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Media Watchdog Group Asks Fox's 'Dads' to Reshoot 'Racist' Scenes

The Media Action Network for Asian Americans fires off a letter to executives, criticizing the comedy's "racial and sexual stereotypes" and blasting co-creator Alec Sulkin for an insensitive tweet he wrote in reference to the tsunami that hit Japan two years ago.

Dads
"Dads"

The hits keep on coming for Fox's forthcoming comedy Dads.

Two weeks after producers were put on the defensive at the Television Critics Association press tour over the show's controversial nature, the Media Action Network for Asian Americans fired off a letter asking that "racist" scenes be reshot before the show premieres.

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Guy Aoki, founding president of MANAA, which touts itself as "the only group solely dedicated to being a media watchdog for Asian American media issues," sent the letter addressed to Fox entertainment chairman Kevin Reilly, COO Joe Earley, senior vp comedy Marcus Wiley and senior vp current programming James Oh.

"Our community can't continue to be the target of racially insensitive jokes," Aoki wrote. "Fox has an opportunity to fix fatal flaws in the pilot and to improve the show's chances for success when it premieres next month. We are asking you to reshoot the inappropriate scenes of the pilot. Considering the consistent feedback from our community and television critics in general -- and the creators saying they hadn't properly defined their characters nor gotten used to their actors when they shot that first episode -- this sounds like a no-brainer."

Writing about the show's "racial and sexual stereotypes," Aoki cited such moments as actress Brenda Song dressing up as a "sexy Asian schoolgirl" when the main characters were about to meet with Chinese businessmen and Martin Mull's character calling Asians "Orientals."

"[N]o one corrected him (will he later call blacks 'negroes?')," Aoki wrote. "He later warned his son that he couldn't trust the Chinese, that 'there’s a reason Shanghai's a verb.' Supposedly all was made right when the Chinese agreed to the deal after the 'creepy interpreter' sent a picture of his penis to Song, who, predictably, said that it was tiny."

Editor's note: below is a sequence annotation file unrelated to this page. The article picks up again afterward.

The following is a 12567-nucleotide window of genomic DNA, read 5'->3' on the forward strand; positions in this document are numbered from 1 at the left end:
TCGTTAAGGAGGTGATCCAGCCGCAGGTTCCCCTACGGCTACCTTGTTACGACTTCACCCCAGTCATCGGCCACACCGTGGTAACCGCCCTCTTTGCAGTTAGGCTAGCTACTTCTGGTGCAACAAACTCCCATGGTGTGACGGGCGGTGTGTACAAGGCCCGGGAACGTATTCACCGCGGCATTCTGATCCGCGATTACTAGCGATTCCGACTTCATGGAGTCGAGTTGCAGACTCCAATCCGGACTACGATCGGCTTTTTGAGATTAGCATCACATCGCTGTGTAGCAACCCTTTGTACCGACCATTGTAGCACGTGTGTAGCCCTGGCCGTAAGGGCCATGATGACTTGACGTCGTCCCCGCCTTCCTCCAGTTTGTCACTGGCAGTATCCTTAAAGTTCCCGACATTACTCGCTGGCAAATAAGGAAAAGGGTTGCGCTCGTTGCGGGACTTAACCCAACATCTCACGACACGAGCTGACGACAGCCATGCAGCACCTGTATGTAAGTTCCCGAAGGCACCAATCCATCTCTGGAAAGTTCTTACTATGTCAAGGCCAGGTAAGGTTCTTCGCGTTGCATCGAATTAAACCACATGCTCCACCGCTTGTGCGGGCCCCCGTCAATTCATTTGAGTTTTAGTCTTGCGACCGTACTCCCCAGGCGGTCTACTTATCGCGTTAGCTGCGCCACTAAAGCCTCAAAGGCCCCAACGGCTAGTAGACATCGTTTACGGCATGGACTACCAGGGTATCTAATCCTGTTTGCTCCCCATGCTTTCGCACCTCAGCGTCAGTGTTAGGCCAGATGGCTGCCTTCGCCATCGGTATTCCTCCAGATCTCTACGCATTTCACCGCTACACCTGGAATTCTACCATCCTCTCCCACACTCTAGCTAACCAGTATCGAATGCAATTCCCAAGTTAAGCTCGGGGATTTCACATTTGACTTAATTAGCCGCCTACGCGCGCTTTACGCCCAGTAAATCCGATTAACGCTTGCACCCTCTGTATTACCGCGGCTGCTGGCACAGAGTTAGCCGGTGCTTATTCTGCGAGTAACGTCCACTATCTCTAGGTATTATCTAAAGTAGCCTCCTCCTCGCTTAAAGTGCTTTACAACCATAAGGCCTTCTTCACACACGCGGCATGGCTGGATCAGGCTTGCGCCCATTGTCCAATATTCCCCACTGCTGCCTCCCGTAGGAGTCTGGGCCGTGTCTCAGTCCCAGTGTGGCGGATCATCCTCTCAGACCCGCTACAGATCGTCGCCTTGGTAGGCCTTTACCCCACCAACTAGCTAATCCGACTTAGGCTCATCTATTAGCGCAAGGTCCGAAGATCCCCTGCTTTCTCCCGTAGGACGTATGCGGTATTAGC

Aoki also referenced a tweet written by Dads co-creator Alec Sulkin on March 11, 2011, the day a tsunami hit Japan, killing thousands of people: "If you wanna feel better about this earthquake in Japan, google 'Pearl Harbor death toll.' " 

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"Given the level of hostility we felt in the Dads pilot, perhaps it should come as no surprise that Sulkin's involved," wrote Aoki, who also noted that he hasn't received a response to the letter, which Fox brass received Monday, Aug. 13. However, reps for the network indicated that executives were in the process of responding at the time Aoki made his letter public to the media, Thursday, Aug. 15.

Meanwhile, early buzz on the show hasn't been kind. For example, Aoki's letter cited The Hollywood Reporter chief TV critic Tim Goodman's take on the series: "Not only is the show not funny, it has heavily racist overtones for Asians."

At TCA earlier this month, Reilly acknowledged as much, admitting that not all of the jokes in the pilot were in calibration but that he hoped the series would eventually be an equal-opportunity offender, like Dads co-creator Seth MacFarlane's Family Guy.

"These guys are going to try to test a lot of boundaries," he told reporters. "They are going to try to be equal-opportunity offenders. Do I think all the jokes right now are in calibration in the pilot? I don't. But I can tell you right now, I have never seen a comedy in which all the jokes are in calibration. That's the nature of comedy."

"In the pilot we noticed some things we'd like to change or tweak moving forward," writer Wellesley Wild added later during the often-contentious Dads panel, which ended at least 10 minutes early. "We want to keep it insulting and irreverent, but the most important thing is that it's funny. If we missed the mark in the pilot, we're shooting to hit it better in upcoming shows."

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Producers also emphasized that the series is a learning curve and will judge what's acceptable and what isn't based on feedback from TCA as well as from the audience.

"We're trying to learn the things that do land and the things that don't change in upcoming shows," executive producer Mike Scully, adding: "We don't want this to be the racial-insult comedy show. It's a comedy about fathers and sons and you want to strike that relatable thing."